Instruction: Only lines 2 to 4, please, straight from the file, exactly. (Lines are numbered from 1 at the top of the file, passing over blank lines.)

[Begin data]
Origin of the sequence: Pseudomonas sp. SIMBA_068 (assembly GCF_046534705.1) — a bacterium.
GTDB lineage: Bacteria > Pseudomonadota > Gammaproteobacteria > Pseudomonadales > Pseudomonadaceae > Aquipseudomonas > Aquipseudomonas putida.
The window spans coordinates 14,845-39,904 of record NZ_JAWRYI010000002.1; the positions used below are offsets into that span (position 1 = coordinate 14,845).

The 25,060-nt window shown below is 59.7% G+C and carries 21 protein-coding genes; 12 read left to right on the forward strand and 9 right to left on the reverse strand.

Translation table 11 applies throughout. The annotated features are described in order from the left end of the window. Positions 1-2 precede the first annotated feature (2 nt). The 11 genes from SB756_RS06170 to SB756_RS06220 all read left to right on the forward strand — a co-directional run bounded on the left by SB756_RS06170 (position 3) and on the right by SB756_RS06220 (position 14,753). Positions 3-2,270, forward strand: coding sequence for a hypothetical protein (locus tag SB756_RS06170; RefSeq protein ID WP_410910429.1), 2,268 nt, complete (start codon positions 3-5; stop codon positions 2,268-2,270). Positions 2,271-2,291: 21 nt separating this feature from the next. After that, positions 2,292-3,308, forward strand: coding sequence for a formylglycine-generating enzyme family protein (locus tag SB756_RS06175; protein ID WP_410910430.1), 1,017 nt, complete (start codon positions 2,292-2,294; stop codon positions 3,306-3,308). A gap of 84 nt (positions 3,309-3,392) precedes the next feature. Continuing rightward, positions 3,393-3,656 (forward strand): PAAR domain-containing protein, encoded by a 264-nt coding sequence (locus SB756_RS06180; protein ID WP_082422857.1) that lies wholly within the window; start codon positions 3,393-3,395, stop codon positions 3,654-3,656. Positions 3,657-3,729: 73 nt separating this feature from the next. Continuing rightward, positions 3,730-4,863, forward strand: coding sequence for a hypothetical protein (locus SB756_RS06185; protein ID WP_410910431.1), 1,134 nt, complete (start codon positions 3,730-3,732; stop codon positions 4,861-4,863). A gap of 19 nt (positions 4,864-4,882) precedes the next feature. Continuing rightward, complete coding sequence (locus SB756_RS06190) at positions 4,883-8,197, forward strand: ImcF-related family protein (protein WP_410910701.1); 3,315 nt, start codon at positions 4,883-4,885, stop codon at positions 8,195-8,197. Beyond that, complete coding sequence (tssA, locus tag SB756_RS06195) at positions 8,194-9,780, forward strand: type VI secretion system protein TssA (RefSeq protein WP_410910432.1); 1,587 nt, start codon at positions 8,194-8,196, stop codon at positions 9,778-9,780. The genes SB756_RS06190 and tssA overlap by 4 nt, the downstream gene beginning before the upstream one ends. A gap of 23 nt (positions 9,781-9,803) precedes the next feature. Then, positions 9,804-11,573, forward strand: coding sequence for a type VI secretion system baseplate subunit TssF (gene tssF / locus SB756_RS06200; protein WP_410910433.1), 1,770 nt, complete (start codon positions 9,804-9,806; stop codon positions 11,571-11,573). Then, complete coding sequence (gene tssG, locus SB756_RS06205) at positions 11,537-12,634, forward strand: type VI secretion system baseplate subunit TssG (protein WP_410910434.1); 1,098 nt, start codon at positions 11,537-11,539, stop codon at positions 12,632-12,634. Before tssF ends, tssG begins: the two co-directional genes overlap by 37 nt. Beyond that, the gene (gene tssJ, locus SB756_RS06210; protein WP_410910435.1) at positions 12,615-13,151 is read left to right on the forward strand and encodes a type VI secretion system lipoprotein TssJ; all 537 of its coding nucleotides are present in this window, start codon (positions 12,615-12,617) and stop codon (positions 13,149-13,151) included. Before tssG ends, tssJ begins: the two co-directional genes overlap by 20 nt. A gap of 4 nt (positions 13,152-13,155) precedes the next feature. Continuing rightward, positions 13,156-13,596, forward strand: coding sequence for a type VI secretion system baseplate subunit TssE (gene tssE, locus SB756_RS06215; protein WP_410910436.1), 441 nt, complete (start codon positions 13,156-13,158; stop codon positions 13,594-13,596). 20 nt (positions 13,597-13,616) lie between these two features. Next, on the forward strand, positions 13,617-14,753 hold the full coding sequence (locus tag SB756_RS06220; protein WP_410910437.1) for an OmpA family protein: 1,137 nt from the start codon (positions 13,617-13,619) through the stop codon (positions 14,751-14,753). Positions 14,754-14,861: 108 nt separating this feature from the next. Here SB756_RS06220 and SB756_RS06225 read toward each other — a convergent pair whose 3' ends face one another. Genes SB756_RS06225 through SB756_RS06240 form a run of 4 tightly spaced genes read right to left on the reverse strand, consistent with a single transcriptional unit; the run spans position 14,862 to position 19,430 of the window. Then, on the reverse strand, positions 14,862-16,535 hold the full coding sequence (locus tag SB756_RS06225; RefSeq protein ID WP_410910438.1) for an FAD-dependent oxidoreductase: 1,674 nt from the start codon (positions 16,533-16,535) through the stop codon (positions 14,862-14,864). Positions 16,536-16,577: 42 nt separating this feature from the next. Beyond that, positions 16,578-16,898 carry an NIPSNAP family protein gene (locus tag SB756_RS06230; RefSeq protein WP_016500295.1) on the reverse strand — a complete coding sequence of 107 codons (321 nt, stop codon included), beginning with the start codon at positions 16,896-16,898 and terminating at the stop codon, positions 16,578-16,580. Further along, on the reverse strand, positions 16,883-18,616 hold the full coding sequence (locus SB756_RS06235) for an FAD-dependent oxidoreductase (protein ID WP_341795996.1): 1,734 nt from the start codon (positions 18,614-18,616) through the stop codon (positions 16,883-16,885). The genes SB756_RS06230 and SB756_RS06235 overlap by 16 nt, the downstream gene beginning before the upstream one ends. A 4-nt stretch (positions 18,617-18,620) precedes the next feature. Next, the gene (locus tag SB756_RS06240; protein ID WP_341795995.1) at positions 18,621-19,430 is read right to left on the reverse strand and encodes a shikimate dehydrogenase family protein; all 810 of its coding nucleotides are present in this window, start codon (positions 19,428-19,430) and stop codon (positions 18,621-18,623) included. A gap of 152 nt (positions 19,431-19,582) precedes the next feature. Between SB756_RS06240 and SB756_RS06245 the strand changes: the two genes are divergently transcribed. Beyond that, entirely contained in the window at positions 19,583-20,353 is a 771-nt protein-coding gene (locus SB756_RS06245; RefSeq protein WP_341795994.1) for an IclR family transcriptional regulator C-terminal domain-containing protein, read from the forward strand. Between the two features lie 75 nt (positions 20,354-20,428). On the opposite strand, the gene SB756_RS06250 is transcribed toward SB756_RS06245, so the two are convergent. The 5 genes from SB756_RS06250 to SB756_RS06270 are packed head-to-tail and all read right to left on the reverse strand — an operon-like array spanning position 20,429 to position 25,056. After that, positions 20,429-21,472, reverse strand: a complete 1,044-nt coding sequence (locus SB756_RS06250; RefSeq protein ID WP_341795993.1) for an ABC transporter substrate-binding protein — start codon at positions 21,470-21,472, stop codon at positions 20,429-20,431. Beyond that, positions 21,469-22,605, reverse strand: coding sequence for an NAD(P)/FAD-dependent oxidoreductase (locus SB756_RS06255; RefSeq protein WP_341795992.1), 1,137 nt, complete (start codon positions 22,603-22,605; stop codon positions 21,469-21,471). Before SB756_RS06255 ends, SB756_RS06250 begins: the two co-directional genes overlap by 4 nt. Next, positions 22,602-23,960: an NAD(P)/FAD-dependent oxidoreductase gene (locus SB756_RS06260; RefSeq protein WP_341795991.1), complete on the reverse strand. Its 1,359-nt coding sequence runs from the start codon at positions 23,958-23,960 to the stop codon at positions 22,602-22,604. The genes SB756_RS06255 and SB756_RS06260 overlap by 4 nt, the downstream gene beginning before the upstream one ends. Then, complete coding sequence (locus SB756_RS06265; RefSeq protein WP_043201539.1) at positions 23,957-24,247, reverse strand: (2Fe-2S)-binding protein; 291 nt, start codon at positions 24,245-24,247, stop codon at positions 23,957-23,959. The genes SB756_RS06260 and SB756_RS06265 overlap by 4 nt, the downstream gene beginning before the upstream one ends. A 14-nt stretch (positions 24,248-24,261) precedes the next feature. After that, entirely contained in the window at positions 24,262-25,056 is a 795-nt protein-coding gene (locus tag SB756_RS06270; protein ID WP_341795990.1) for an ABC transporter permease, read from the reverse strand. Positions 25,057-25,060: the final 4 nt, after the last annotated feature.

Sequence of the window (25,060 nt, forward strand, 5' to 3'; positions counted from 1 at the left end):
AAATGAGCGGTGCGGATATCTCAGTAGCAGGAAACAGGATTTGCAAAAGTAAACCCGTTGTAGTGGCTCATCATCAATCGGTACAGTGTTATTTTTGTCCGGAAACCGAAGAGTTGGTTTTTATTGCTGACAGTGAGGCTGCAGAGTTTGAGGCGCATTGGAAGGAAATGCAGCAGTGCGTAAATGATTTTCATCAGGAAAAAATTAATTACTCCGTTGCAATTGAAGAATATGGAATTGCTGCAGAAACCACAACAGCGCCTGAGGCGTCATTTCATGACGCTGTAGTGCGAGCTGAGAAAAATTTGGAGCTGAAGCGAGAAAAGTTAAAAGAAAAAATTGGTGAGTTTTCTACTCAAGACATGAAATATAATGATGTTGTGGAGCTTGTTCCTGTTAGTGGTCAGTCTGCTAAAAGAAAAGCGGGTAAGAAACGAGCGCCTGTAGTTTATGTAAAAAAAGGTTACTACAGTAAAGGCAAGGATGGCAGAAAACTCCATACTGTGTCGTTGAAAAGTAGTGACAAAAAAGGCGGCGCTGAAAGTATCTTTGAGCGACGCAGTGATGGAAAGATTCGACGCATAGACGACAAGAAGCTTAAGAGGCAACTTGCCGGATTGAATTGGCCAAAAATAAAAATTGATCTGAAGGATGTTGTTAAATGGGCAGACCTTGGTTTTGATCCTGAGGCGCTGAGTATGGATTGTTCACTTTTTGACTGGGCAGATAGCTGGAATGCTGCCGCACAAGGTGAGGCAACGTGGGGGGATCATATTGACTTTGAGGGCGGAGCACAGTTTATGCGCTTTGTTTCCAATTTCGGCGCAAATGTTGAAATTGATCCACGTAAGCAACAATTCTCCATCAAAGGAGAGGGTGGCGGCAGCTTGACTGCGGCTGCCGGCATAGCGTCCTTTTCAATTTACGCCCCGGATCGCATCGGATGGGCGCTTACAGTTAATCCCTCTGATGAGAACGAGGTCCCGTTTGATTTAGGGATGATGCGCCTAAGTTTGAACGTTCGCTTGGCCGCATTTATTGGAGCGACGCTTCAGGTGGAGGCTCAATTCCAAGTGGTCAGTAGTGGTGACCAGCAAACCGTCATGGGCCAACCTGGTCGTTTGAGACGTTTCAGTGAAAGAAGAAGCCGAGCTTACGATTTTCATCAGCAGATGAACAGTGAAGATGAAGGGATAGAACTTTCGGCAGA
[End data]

GTDB lineage: Bacteria > Pseudomonadota > Gammaproteobacteria > Pseudomonadales > Pseudomonadaceae > Aquipseudomonas > Aquipseudomonas putida.
The window spans coordinates 14,845-39,904 of record NZ_JAWRYI010000002.1; the positions used below are offsets into that span (position 1 = coordinate 14,845).

The 25,060-nt window shown below is 59.7% G+C and carries 21 protein-coding genes; 12 read left to right on the forward strand and 9 right to left on the reverse strand.